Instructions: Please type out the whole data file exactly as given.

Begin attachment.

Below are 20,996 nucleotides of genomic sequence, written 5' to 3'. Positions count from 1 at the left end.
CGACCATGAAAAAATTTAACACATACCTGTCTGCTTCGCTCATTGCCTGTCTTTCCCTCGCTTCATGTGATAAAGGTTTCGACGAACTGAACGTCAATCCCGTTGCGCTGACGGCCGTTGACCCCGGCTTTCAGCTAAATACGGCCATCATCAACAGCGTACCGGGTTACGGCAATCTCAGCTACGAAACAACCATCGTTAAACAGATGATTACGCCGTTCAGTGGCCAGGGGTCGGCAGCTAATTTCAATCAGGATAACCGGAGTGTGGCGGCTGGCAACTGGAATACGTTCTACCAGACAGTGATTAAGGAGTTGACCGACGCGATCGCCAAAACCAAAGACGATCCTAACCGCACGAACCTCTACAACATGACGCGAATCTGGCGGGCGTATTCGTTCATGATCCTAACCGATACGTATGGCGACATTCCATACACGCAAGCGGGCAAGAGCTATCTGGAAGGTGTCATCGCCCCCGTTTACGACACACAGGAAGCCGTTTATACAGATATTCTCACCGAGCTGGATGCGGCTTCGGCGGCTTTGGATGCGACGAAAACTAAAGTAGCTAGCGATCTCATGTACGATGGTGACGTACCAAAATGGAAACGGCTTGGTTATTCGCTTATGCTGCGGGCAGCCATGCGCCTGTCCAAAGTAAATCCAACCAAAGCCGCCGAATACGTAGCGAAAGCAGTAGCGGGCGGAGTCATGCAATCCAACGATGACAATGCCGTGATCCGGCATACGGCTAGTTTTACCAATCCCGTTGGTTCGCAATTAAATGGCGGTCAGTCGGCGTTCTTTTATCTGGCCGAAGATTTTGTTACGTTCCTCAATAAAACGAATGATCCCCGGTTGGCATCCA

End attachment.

Below are 20,996 nucleotides of genomic sequence, written 5' to 3'. Positions count from 1 at the left end.
CGACCATGAAAAAATTTAACACATACCTGTCTGCTTCGCTCATTGCCTGTCTTTCCCTCGCTTCATGTGATAAAGGTTTCGACGAACTGAACGTCAATCCCGTTGCGCTGACGGCCGTTGACCCCGGCTTTCAGCTAAATACGGCCATCATCAACAGCGTACCGGGTTACGGCAATCTCAGCTACGAAACAACCATCGTTAAACAGATGATTACGCCGTTCAGTGGCCAGGGGTCGGCAGCTAATTTCAATCAGGATAACCGGAGTGTGGCGGCTGGCAACTGGAATACGTTCTACCAGACAGTGATTAAGGAGTTGACCGACGCGATCGCCAAAACCAAAGACGATCCTAACCGCACGAACCTCTACAACATGACGCGAATCTGGCGGGCGTATTCGTTCATGATCCTAACCGATACGTATGGCGACATTCCATACACGCAAGCGGGCAAGAGCTATCTGGAAGGTGTCATCGCCCCCGTTTACGACACACAGGAAGCCGTTTATACAGATATTCTCACCGAGCTGGATGCGGCTTCGGCGGCTTTGGATGCGACGAAAACTAAAGTAGCTAGCGATCTCATGTACGATGGTGACGTACCAAAATGGAAACGGCTTGGTTATTCGCTTATGCTGCGGGCAGCCATGCGCCTGTCCAAAGTAAATCCAACCAAAGCCGCCGAATACGTAGCGAAAGCAGTAGCGGGCGGAGTCATGCAATCCAACGATGACAATGCCGTGATCCGGCATACGGCTAGTTTTACCAATCCCGTTGGTTCGCAATTAAATGGCGGTCAGTCGGCGTTCTTTTATCTGGCCGAAGATTTTGTTACGTTCCTCAATAAAACGAATGATCCCCGGTTGGCATCCA